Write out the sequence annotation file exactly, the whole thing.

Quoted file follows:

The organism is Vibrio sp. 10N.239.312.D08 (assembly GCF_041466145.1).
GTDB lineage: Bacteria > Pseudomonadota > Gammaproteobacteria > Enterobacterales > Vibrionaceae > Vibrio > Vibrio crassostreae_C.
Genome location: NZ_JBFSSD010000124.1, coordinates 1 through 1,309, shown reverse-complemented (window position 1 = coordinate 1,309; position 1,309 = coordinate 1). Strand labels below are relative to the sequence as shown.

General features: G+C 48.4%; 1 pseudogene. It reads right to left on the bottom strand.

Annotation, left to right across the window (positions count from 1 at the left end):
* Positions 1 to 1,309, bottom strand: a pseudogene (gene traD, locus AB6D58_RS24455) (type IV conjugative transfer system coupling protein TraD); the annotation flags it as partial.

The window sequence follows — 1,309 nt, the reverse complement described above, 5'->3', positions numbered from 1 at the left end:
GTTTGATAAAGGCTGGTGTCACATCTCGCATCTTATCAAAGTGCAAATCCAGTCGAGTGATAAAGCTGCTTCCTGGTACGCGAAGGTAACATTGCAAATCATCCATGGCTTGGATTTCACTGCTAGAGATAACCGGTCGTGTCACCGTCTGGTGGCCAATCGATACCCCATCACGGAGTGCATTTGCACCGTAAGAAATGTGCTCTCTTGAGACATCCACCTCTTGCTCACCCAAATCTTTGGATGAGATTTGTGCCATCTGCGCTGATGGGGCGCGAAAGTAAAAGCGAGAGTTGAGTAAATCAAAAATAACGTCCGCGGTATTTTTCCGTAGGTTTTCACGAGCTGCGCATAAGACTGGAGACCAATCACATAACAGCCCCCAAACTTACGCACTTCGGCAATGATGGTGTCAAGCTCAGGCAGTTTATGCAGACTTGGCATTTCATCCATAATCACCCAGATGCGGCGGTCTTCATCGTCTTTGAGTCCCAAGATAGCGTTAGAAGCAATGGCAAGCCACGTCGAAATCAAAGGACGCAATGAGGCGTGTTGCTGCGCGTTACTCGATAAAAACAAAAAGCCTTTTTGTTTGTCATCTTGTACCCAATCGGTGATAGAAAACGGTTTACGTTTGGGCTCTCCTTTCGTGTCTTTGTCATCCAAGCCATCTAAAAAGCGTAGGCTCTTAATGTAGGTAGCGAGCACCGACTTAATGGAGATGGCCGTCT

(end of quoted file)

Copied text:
The organism is Vibrio sp. 10N.239.312.D08 (assembly GCF_041466145.1).
GTDB lineage: Bacteria > Pseudomonadota > Gammaproteobacteria > Enterobacterales > Vibrionaceae > Vibrio > Vibrio crassostreae_C.
Genome location: NZ_JBFSSD010000124.1, coordinates 1 through 1,309, shown reverse-complemented (window position 1 = coordinate 1,309; position 1,309 = coordinate 1). Strand labels below are relative to the sequence as shown.

General features: G+C 48.4%; 1 pseudogene. It reads right to left on the bottom strand.

Annotation, left to right across the window (positions count from 1 at the left end):
* Positions 1 to 1,309, bottom strand: a pseudogene (gene traD, locus AB6D58_RS24455) (type IV conjugative transfer system coupling protein TraD); the annotation flags it as partial.

The window sequence follows — 1,309 nt, the reverse complement described above, 5'->3', positions numbered from 1 at the left end:
GTTTGATAAAGGCTGGTGTCACATCTCGCATCTTATCAAAGTGCAAATCCAGTCGAGTGATAAAGCTGCTTCCTGGTACGCGAAGGTAACATTGCAAATCATCCATGGCTTGGATTTCACTGCTAGAGATAACCGGTCGTGTCACCGTCTGGTGGCCAATCGATACCCCATCACGGAGTGCATTTGCACCGTAAGAAATGTGCTCTCTTGAGACATCCACCTCTTGCTCACCCAAATCTTTGGATGAGATTTGTGCCATCTGCGCTGATGGGGCGCGAAAGTAAAAGCGAGAGTTGAGTAAATCAAAAATAACGTCCGCGGTATTTTTCCGTAGGTTTTCACGAGCTGCGCATAAGACTGGAGACCAATCACATAACAGCCCCCAAACTTACGCACTTCGGCAATGATGGTGTCAAGCTCAGGCAGTTTATGCAGACTTGGCATTTCATCCATAATCACCCAGATGCGGCGGTCTTCATCGTCTTTGAGTCCCAAGATAGCGTTAGAAGCAATGGCAAGCCACGTCGAAATCAAAGGACGCAATGAGGCGTGTTGCTGCGCGTTACTCGATAAAAACAAAAAGCCTTTTTGTTTGTCATCTTGTACCCAATCGGTGATAGAAAACGGTTTACGTTTGGGCTCTCCTTTCGTGTCTTTGTCATCCAAGCCATCTAAAAAGCGTAGGCTCTTAATGTAGGTAGCGAGCACCGACTTAATGGAGATGGCCGTCT